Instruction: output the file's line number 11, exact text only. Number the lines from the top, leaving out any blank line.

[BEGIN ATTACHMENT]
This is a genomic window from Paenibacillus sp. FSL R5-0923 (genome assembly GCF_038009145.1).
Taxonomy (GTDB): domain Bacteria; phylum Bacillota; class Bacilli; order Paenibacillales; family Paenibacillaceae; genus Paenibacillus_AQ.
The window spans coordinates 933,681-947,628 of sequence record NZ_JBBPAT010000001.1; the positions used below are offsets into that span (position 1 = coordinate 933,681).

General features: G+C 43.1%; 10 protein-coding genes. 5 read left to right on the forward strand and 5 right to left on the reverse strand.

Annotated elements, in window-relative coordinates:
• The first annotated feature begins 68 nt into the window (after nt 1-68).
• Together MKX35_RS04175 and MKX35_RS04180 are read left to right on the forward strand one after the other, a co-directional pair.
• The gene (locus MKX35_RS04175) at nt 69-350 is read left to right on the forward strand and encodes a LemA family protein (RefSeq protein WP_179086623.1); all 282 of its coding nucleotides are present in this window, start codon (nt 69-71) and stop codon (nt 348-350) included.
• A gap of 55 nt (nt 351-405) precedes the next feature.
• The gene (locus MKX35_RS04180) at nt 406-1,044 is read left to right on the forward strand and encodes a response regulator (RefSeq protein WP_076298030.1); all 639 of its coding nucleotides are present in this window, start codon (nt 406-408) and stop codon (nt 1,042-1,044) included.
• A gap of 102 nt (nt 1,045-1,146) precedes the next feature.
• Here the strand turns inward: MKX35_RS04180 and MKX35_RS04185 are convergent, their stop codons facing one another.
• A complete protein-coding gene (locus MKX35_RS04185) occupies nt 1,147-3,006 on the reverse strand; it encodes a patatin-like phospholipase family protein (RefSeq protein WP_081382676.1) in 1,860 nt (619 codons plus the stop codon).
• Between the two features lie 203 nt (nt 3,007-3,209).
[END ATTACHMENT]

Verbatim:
• A gap of 102 nt (nt 1,045-1,146) precedes the next feature.